City to City, the Toronto International Film Festival program that highlights one "cinematic hotspot" a year, will turn its spotlight on Athens this fall.
The Greek capital was unveiled as this year's choice by TIFF artistic director Cameron Bailey and TIFF international programmer Dimitri Eipides on Wednesday.
"We want to introduce our audience to new generations of filmmakers unafraid to rewrite the rules. When we started thinking about the startlingly original films emerging recently from this ancient and contemporary city, the perfect choice for us this year was Athens," Bailey said in a statement.
"After a long period of hibernation, Greek cinema has finally found its way back to the forefront," said Eipides, a film programmer, lecturer and festival director who has worked with film organizations worldwide.
"A number of young filmmakers — most of them fresh out of film school or, at best, with a couple of shorts to their name — turned things around. Where others saw devastation, they saw inspiration."
Greece has been grappling with complex cultural, financial and societal challenges amid its current recession and the government's severe economic reforms and austerity measures.
Recent, strong, innovative films a priority
City to City typically features about 10 titles and though this year's exact selections won't be announced until July, Bailey and Eipides shed some light on what they're considering during an afternoon conference call.
Recently made films will be a priority, as opposed to Greek movies and filmmakers of the past.
'Wherever there is enthusiasm and desire to make good cinema, people will succeed. We've had wonderful, active, vibrant film productions coming out of very difficult circumstances. I think Greece is going through something similar'—TIFF programmer Dimitri Eipides
"We may go back a little while [e.g. three or four years] but not that far," Bailey said.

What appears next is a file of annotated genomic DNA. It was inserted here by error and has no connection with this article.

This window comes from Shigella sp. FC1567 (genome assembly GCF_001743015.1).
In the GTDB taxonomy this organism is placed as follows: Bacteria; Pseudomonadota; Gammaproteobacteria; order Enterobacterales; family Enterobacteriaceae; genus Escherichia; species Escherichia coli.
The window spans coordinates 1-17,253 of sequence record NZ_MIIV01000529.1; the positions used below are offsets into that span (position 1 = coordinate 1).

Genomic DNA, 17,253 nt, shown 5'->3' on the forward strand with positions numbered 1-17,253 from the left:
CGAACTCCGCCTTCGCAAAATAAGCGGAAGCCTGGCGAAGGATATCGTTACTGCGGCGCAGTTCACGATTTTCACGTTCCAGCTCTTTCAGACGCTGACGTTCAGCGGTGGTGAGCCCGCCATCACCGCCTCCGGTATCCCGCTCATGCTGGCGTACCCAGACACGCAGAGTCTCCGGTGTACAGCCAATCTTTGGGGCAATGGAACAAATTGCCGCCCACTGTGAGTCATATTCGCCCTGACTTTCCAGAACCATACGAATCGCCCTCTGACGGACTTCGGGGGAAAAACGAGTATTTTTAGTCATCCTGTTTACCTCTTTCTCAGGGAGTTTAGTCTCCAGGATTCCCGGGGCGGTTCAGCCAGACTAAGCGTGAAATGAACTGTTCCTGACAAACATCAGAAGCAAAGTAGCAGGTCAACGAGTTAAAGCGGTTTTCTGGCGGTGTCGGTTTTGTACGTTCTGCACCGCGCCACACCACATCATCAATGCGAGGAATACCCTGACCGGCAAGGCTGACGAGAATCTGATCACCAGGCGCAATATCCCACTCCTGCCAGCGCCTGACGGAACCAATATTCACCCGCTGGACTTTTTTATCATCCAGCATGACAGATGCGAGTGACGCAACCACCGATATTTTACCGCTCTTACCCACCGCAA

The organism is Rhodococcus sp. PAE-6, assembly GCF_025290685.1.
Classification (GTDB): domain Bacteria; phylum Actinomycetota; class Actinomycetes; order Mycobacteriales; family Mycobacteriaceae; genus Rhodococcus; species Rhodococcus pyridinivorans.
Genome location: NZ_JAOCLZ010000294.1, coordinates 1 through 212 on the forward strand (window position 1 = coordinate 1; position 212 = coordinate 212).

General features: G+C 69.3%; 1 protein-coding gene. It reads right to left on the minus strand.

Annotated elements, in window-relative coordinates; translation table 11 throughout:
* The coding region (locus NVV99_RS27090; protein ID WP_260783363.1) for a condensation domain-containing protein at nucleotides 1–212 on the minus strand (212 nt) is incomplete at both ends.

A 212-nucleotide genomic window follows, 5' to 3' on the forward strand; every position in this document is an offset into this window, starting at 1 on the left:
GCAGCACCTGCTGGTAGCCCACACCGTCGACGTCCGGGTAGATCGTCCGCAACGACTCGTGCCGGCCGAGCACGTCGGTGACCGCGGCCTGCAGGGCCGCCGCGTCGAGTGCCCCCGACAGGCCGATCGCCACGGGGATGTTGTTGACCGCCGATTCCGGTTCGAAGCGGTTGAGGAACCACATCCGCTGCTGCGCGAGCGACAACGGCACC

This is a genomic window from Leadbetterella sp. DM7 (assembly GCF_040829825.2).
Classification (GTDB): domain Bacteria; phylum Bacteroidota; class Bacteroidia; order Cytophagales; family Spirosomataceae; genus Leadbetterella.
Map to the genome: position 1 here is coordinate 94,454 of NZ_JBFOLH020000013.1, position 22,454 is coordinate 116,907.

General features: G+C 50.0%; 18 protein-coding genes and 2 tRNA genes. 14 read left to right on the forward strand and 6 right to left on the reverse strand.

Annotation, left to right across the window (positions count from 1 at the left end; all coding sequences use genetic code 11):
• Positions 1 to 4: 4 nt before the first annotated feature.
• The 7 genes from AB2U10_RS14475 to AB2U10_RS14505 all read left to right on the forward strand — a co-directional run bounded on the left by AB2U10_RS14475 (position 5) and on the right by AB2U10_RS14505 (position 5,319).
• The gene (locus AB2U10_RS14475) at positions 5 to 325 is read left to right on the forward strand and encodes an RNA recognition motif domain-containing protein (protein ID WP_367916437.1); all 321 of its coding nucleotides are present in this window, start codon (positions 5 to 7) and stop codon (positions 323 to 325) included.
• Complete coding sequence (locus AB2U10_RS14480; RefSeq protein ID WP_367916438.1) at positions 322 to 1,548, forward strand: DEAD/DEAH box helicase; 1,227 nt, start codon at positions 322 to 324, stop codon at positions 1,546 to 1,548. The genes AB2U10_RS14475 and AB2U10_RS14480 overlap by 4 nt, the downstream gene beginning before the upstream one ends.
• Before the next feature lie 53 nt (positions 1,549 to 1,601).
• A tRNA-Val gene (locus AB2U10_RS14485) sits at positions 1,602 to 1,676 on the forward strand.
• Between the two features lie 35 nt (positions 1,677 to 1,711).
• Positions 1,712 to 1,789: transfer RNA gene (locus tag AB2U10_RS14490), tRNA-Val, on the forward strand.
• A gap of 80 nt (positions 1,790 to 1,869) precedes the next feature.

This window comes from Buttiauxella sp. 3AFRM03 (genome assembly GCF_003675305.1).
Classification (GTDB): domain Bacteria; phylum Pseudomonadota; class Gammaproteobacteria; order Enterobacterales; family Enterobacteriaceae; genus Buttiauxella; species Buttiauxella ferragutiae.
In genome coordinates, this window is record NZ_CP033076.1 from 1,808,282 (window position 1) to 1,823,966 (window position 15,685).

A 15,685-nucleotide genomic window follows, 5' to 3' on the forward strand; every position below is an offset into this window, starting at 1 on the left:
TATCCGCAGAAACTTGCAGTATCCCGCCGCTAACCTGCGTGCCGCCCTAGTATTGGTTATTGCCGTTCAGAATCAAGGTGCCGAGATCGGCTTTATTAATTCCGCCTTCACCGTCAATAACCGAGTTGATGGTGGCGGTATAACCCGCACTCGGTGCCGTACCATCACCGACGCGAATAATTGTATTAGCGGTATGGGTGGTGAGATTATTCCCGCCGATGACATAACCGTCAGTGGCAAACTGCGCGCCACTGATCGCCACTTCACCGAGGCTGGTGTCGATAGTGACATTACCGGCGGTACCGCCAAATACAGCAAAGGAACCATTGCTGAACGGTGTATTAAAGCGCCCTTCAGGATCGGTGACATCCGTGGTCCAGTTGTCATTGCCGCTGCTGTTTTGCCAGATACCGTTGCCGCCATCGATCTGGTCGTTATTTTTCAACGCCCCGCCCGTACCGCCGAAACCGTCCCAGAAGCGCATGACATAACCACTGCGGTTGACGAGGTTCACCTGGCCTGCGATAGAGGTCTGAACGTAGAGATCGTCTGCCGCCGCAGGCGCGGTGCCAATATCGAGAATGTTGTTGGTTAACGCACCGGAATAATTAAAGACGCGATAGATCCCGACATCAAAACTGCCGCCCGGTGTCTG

"We'll be looking for a diversity in the selection," he added.
And while there has been a wave of "quite stylized art house dramas" emerging from Greece, "we'll be looking at a range" of styles and genres, from strong fiction tales to documentaries.
The country's film industry has been remarkably active in the last few years, with many movies being made or in progress despite the economic crisis, according to Athens-based Eipides, whose 26 years with TIFF makes him the festival's longest serving programmer.
Today's new batch of Greek filmmakers are a determined group, he said. They share resources, take multiple roles on a production, sometimes work without getting paid and produce films despite limited means — all so they can share their cinematic stories, some of which naturally explore current economic conditions in Greece.
"Wherever there is enthusiasm and desire to make good cinema, people will succeed," he said. "We've had wonderful, active, vibrant film productions coming out of very difficult circumstances. I think Greece is going through something similar [now]."
Athens is the fifth city chosen for the annual program, which screens movies by filmmakers currently at work in the selected city during the Toronto International Film Festival in September. Past cities have included Tel Aviv, Istanbul, Buenos Aires and Mumbai.